Friday, December 7, 2012

Garden notes, Dec 2012

One of the most enjoyable things about not working has been nurturing the vege garden, and eating the fruits of my labour. It's awesome being able to walk outside and pick what I'm having for each meal. Add eggs, or some chick peas or lentils and rice, and that's it. Sure I have to buy in dry goods groceries, but mostly, I'm eating out of the garden.

Let me show you around what's growing right now.

The eggplant (aubergine) plants are fruiting nicely. The other night I made a baked eggplant dish with onion, garlic, cinnamon, cumin, star anise, paprika and chickpeas. I quickly rushed outside to snip a capsicum off the bush to add a crunchy bit of greenery. Yummo!

I've quite a few self seeded pumpkin plants this year, due to my previous habit of throwing out the seeds in the compost. These days I dry fry the seeds with salt and spices for a very yummy snack, or add them to another dish: last night it was baked pumpkin with chickpeas and quite a bit of chilli. I've just seen a nice pumpkin and lentil curry soup recipe, so I think I'll make that this weekend.
 My love of asian food means I grow quite a few asian herbs, spices and veges. I'll take you on a bit of a tour:

This is kangkung, or water spinach. I bought some from the farmers markets, kept back a few stalks and planted them in a pot, which then sits in another tub full of water. Once the pond is up and running I'll pop it in there. There are a few mossie wrigglers in the tub at present, just waiting for a promised donation of a goldfish to turn up to decimate them!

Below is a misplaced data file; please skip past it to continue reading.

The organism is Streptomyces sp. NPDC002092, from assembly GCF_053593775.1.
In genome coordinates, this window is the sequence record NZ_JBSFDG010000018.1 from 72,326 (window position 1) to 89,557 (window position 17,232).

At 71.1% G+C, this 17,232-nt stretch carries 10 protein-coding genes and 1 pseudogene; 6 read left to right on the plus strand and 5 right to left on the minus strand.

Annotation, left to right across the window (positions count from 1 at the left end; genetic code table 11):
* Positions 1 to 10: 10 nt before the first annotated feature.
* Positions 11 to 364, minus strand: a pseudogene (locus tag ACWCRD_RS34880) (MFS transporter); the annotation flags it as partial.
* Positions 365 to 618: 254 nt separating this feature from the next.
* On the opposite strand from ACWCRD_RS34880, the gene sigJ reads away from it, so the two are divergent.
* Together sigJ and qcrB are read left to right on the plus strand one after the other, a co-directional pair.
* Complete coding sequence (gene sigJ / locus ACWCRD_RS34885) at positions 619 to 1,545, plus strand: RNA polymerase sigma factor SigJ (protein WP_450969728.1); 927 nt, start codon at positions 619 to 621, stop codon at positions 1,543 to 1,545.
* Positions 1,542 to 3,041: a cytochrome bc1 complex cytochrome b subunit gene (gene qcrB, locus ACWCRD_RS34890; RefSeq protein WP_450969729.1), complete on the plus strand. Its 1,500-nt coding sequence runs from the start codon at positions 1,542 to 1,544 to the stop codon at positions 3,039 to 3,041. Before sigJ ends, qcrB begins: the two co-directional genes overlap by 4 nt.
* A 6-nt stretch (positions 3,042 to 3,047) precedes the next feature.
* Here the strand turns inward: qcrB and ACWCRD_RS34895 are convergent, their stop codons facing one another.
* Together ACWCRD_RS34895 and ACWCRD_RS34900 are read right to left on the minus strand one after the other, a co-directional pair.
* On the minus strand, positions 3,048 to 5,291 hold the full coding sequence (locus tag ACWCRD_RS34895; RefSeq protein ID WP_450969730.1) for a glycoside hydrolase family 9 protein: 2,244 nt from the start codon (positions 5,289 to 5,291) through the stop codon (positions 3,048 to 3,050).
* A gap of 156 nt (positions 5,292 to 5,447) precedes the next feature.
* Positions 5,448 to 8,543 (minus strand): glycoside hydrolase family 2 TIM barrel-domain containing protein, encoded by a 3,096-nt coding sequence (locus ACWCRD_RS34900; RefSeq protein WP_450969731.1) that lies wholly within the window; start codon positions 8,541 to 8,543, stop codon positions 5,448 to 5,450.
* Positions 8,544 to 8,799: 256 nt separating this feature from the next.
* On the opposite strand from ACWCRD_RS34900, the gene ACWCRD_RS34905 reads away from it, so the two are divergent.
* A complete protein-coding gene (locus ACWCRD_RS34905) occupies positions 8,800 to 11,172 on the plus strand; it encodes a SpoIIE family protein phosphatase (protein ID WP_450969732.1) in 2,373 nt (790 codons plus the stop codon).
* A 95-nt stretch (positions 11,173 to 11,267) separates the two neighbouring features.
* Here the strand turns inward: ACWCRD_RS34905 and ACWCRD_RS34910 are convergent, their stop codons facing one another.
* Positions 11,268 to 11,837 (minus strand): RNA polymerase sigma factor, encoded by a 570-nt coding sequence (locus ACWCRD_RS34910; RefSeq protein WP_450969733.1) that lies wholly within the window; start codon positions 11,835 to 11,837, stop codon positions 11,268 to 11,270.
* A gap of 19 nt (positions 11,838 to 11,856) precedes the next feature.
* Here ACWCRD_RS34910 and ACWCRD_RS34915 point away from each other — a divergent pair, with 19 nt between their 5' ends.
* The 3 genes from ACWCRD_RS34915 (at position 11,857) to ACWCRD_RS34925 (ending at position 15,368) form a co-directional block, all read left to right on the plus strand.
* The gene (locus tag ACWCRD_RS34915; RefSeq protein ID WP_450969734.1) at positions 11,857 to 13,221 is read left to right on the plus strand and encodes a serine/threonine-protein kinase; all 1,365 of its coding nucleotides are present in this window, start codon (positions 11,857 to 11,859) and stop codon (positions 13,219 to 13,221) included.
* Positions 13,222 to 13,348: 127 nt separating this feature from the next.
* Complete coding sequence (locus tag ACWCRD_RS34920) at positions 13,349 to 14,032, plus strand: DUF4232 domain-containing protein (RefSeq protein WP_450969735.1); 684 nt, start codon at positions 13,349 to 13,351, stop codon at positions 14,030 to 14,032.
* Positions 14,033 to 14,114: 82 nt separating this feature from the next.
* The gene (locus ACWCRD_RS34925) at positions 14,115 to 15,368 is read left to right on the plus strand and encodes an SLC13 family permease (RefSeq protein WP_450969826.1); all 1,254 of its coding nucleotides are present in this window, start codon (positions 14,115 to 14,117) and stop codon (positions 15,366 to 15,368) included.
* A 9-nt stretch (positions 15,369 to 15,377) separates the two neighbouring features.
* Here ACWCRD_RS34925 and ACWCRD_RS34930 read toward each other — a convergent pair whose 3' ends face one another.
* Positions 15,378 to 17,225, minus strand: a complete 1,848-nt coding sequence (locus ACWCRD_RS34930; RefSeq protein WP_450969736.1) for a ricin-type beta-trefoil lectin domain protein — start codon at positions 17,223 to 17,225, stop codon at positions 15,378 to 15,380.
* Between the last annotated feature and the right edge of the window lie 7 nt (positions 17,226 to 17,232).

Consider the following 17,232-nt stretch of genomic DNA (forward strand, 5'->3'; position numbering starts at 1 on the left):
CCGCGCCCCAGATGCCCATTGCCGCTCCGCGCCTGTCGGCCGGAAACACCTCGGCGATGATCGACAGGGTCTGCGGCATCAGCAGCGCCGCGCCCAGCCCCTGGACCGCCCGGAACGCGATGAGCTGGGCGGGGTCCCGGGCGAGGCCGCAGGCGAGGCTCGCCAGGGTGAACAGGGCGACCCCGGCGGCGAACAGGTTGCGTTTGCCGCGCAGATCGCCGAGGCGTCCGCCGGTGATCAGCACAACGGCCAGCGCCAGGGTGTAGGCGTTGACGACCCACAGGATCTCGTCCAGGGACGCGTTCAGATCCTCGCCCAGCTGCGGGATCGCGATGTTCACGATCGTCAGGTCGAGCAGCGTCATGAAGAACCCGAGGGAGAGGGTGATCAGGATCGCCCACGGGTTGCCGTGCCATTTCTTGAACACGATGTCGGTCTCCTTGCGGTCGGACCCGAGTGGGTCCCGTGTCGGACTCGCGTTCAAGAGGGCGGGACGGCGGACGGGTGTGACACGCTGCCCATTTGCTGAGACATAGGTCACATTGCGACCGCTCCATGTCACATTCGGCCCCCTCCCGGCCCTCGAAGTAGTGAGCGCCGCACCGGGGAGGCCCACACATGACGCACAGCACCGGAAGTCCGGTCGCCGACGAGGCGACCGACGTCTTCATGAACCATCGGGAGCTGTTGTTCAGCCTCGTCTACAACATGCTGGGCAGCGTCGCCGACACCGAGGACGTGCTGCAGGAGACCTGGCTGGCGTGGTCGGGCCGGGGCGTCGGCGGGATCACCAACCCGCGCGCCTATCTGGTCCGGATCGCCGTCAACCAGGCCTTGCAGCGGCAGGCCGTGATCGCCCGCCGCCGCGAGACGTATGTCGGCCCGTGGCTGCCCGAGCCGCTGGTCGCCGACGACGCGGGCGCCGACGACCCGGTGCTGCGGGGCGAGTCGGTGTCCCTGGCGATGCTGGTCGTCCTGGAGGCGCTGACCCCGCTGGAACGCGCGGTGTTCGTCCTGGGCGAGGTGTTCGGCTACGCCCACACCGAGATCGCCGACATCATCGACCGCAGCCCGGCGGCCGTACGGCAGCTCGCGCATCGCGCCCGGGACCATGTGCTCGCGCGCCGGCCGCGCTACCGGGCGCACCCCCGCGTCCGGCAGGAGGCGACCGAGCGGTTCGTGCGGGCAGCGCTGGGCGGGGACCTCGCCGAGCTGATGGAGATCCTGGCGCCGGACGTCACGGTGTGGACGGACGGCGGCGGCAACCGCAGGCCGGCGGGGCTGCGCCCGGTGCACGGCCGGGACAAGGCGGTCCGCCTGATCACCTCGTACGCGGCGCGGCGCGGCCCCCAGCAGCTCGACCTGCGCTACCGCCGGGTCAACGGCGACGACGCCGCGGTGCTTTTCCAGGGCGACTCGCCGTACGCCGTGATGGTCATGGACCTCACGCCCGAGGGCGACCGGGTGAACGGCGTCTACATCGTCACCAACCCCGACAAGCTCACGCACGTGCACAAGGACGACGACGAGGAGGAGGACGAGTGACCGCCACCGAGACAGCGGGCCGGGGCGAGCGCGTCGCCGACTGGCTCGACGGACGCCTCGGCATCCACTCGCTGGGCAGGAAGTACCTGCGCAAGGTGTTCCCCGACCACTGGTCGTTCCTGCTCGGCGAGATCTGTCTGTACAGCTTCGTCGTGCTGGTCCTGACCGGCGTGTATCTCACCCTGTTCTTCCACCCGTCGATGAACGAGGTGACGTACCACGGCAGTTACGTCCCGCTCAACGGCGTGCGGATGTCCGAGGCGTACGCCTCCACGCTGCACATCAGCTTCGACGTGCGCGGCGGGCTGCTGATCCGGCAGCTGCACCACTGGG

I bought a mixed seedling pack of different chilli varieties a year or so ago, and some have done well, others not so. I've actually forgotten what's what, so my chilli dishes are often more, or less, hot than I'm expecting. Even with my usual chilli input of at least two per dish, I'm more often disappointed in the lack of heat than the other way around. My chilli palate is so far outside the realm of almost anyone I know that I usually only serve chillies on the side when I have guests. Anyway, with all those chillis in the garden I've got even more self seeding and new plants popping up all over the place.

Lemongrass is one of my favourite herbs, but must be foreign to Estonian house sitters, because all four plants had disappeared when I returned from New Zealand, I presume pulled out as weeds. Luckily, due to an ongoing divide and share policy with the lemongrass plant from next door, I now have a new plant thriving.

The Kaffir lime is putting on more leaves, but I've had to spray it for citrus leaf miner, which does dreadful damage if not kept under control. I found a biological oil to use rather than petroleum. No sign of fruiting yet though.

While we're on fruit, the dragon fruit plants are all thriving. I think next year should be my first year to expect fruit. Although the fruit look great, they don't really taste of much, which is a pity, but I love the plant itself for its architectural beauty regardless. I've got both red and white fruit plants growing, lets see which delivers first!